Her coaches say they are impressed by what she is doing, but not one bit surprised. She had been singled out as a major prospect as a teenager. Now that she is “all in” on her chosen disciplines, they are confident that she can take it to the next level and compete internationally.

For Leahy’s part, she feels as though is she is “slowly but surely” finding her feet amongst the elite of Irish athletics. Not so long ago she was the new girl. Now she’s starting to feel like she belongs.

“It used to be a lot more intimidating but now a lot of the girls talk to me. I’m kind of getting to know more people and they’re all very nice, and very chatty. Some people tend to be very focused all day but I feel like I do better when I’m having a laugh and making friends.

“I was a bit starstruck when I saw Phil Healy. I haven’t got the courage to talk to her yet! But in general I’ve learned to deal with it more. I just enjoy it, put on a smile and chat away.”

Next on the agenda is the outdoor season, during which Leahy will be gunning for gold in the 100m and 200m.

“I’m very excited about the outdoor season. I think I should be much faster after the training I’ve been doing. I’m much stronger than I used to be; I used to fade a lot. That shouldn’t happen this year.”

There’s a hint of that self-belief we talked about earlier. All the top athletes know full well that as important as it is to be humble, that will only take you so far.

Leahy has more than earned the right to project confidence. She is the fastest Kerry woman ever, after all. And now she knows it.


Massive Park Road housing development given green light

A private developer has been given planning permission to build 249 new residential units at Upper Park Road. The development, which will be built on a recently cleared site near […]




A private developer has been given planning permission to build 249 new residential units at Upper Park Road.

The development, which will be built on a recently cleared site near An Post’s sorting office, will include a variety of properties from five-bed houses to single apartments, along with a crèche and over 500 car spaces and over 300 bike spaces.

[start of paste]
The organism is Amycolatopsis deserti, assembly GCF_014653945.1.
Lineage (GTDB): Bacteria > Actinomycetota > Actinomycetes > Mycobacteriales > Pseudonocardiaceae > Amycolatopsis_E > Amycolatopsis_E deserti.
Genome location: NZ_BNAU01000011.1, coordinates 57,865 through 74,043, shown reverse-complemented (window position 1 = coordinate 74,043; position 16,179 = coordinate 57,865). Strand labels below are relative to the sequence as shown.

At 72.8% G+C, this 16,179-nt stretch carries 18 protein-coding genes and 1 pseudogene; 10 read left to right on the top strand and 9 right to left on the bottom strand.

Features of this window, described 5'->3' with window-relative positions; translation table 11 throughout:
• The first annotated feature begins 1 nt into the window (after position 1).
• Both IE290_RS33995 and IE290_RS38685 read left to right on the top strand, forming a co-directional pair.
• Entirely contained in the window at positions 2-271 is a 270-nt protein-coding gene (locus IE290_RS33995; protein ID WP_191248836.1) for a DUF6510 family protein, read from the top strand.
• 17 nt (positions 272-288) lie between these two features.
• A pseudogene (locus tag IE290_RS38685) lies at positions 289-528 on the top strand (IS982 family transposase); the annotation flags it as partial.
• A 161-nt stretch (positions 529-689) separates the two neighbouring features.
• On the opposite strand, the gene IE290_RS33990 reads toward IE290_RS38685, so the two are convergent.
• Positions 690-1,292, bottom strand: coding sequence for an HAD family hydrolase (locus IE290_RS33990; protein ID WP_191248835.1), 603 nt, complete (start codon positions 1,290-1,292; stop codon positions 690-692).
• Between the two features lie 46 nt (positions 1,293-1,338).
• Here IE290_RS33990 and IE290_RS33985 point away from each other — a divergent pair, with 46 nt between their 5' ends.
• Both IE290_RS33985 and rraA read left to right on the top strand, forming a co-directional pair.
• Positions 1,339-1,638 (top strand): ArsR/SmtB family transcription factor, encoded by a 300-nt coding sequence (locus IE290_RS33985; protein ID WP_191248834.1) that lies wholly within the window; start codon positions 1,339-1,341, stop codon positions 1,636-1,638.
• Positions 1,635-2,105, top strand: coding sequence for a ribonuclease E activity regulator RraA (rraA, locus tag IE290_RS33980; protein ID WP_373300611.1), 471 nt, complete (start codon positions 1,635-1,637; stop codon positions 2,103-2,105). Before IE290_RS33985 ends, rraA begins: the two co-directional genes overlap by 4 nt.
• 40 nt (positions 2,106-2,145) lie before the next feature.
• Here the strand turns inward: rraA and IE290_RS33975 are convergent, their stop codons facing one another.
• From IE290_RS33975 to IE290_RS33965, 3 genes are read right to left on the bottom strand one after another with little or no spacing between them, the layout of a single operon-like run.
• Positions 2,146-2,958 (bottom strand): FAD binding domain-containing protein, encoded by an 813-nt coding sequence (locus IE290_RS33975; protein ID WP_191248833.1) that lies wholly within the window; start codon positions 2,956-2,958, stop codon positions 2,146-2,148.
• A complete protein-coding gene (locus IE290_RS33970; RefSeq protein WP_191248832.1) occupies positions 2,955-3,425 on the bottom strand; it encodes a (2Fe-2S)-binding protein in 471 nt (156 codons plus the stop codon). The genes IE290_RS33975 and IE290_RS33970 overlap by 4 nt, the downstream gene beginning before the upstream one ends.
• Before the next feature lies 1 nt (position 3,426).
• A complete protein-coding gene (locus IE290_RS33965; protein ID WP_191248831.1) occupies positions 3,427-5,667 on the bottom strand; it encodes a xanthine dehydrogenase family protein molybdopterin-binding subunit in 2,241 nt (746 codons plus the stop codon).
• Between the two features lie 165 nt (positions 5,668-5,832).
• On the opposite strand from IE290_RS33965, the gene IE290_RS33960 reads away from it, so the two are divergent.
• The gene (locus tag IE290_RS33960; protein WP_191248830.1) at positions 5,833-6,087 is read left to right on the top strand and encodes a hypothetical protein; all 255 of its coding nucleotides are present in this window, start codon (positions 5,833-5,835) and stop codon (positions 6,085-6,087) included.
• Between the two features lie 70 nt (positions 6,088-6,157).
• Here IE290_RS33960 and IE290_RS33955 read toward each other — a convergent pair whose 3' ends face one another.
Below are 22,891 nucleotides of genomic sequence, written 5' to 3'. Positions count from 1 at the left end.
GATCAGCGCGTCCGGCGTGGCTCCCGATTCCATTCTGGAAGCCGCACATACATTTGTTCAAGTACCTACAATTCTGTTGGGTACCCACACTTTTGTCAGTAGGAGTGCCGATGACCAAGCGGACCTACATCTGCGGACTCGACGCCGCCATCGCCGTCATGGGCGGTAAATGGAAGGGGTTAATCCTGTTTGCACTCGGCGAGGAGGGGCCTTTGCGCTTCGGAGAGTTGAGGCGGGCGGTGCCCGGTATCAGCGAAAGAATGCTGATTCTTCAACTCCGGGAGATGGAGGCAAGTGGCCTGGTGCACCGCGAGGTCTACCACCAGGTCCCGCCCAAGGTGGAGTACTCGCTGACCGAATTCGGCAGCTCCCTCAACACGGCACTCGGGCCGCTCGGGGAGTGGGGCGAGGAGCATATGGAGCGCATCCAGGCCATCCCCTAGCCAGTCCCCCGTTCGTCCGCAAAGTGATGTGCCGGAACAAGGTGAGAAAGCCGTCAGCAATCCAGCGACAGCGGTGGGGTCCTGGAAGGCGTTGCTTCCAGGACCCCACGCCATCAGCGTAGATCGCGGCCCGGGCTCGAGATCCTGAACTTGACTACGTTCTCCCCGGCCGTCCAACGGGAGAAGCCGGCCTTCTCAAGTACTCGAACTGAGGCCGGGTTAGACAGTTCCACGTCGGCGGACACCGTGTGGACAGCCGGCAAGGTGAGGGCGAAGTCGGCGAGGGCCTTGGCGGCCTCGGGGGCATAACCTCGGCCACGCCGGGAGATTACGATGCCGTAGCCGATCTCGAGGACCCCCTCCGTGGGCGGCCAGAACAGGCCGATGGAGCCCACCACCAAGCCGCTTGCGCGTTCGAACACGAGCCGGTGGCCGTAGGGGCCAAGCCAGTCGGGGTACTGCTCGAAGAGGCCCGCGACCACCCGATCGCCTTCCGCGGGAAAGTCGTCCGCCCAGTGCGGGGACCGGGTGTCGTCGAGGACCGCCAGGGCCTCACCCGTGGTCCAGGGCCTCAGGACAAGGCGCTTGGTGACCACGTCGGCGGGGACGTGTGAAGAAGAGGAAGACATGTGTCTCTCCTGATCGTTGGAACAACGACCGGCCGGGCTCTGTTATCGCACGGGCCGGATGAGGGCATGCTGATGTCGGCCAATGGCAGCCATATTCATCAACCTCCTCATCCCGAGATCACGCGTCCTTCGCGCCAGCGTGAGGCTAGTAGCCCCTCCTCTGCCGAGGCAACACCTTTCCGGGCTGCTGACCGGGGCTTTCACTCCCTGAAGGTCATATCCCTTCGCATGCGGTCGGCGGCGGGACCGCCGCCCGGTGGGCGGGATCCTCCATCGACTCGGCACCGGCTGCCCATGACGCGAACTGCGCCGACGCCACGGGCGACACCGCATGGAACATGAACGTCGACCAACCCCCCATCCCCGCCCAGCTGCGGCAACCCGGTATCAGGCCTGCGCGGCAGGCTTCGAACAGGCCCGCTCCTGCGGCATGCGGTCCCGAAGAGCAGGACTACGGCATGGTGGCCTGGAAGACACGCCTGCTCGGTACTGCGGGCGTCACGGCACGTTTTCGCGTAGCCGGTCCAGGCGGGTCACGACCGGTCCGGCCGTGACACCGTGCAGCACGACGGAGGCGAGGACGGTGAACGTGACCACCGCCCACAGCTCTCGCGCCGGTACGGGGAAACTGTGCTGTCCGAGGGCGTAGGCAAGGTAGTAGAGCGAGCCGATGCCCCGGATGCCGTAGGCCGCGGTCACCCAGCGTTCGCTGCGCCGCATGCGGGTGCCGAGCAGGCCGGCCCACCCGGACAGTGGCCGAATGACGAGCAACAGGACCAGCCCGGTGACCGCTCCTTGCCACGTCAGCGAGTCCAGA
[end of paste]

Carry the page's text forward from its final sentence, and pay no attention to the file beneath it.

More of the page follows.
The development has been welcomed by local councillor Martin Grady.

“Killarney has a massive housing shortage so this is very positive. It will retain young families in the area, stimulating economic growth,” he said. “After 17 years of different planning applications it’s finally coming to fruition.”

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Ballydribeen residents living in fear due to anti-social behaviour

Residents in the Ballydribeen are living in fear as a result of increased anti-social behaviour in the estate. Several serious incidents in the estate have resulted in several Garda visits […]




Residents in the Ballydribeen are living in fear as a result of increased anti-social behaviour in the estate.

Several serious incidents in the estate have resulted in several Garda visits in the last week.

Local councillor Martin Grady told the Killarney Advertiser that residents are “living in fear” as a result of very serious incidents in the last week alone.

One house in the estate was badly damaged when fire crackers were placed inside a letter box.

Another house had its windows smashed in over the weekend.

“It’s a major problem,” added Grady after meeting residents there earlier this week.

One of the most serious incidents occurred on Tuesday night.

A passing motorists had rocks thrown at his car while driving along the bypass whch is adjacent to the estate.
Taking to social media, local primary-school teacher Pádraig O’Sullivan posted:

“Travelling home tonight, at 11.05pm on the Killarney side of the bypass our car was hit by a rock – not a pebble – from the Ballydribben side , which hit the passenger door.

“It was centimetres away from hitting the window where my father, who is visually impaired, was sitting.

“This could have caused catastrophic permanent injury to him.

“The Killarney Garda were on the scene within three minutes.

“They can’t be patrolling the bypass all night.

“It comes down to parenting. You should know where your children are at this hour and be able to teach them what’s funny and what ruin a person’s life or cause a fatal crash.“